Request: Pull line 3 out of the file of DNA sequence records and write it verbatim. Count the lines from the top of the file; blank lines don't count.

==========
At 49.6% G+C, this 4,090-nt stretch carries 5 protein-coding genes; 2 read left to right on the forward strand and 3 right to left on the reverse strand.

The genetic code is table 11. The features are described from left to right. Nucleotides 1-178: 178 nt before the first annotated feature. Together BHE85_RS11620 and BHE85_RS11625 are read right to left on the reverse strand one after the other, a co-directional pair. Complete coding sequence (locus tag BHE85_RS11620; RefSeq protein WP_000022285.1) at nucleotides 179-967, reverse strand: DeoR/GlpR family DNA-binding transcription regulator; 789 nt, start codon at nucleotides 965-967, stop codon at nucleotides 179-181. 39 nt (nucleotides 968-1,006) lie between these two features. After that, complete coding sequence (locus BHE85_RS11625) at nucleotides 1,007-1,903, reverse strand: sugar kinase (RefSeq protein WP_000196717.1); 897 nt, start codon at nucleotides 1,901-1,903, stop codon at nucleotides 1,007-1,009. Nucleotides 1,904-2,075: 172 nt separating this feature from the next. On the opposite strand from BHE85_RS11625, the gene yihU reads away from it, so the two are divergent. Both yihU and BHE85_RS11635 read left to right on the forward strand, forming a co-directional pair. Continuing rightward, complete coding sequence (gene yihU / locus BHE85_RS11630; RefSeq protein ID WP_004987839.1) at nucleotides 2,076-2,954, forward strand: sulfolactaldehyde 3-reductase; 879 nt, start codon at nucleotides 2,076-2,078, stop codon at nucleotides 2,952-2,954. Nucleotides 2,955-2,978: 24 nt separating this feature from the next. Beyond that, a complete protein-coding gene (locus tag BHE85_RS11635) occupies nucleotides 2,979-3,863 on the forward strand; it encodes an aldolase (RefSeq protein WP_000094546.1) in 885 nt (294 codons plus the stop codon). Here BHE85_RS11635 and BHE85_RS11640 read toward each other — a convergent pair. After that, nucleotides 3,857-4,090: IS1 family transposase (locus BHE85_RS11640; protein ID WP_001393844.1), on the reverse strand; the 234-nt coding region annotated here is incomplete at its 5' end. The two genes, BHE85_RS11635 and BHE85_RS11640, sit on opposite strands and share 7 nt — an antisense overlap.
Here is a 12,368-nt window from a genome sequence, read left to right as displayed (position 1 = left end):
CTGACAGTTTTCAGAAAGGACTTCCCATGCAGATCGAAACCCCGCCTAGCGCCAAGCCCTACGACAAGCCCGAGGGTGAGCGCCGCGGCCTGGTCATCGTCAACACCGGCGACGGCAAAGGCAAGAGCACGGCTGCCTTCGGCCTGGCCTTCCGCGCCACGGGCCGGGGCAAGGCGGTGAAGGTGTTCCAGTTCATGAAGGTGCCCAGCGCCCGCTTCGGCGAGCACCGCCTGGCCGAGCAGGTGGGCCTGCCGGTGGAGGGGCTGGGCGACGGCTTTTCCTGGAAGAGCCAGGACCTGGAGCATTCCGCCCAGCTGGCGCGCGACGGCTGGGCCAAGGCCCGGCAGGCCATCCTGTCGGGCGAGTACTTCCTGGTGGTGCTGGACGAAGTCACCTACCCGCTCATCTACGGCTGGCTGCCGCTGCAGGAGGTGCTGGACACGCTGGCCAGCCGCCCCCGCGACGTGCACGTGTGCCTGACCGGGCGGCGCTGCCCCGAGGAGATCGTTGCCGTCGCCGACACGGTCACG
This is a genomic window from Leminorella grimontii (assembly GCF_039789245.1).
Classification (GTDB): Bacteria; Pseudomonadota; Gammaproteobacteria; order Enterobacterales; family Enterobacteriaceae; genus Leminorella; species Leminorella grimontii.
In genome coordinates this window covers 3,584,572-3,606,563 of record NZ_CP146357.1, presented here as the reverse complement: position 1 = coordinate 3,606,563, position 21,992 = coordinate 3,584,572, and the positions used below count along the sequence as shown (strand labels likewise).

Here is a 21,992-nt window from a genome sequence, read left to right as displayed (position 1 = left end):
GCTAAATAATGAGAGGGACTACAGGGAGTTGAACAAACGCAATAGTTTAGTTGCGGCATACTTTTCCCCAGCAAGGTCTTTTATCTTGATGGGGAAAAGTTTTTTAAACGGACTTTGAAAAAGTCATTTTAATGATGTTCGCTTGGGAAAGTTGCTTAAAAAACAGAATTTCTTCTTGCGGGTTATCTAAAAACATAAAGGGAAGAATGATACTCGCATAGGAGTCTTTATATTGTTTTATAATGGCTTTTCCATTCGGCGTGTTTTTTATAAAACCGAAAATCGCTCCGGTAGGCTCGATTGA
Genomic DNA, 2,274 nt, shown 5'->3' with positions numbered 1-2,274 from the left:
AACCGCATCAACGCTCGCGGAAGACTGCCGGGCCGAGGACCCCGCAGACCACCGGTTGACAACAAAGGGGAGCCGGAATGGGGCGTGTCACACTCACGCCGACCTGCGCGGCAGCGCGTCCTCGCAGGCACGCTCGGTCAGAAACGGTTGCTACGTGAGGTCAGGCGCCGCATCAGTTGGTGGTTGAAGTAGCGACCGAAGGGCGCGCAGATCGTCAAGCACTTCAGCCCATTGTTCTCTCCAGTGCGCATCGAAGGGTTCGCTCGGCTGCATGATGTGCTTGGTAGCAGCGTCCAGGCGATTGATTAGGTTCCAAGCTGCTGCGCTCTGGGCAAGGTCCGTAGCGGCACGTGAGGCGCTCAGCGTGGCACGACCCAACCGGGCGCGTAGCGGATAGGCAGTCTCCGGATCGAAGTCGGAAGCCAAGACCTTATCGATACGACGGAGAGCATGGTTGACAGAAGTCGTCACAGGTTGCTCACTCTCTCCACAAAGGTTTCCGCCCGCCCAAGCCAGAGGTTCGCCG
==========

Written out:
Here is a 12,368-nt window from a genome sequence, read left to right as displayed (position 1 = left end):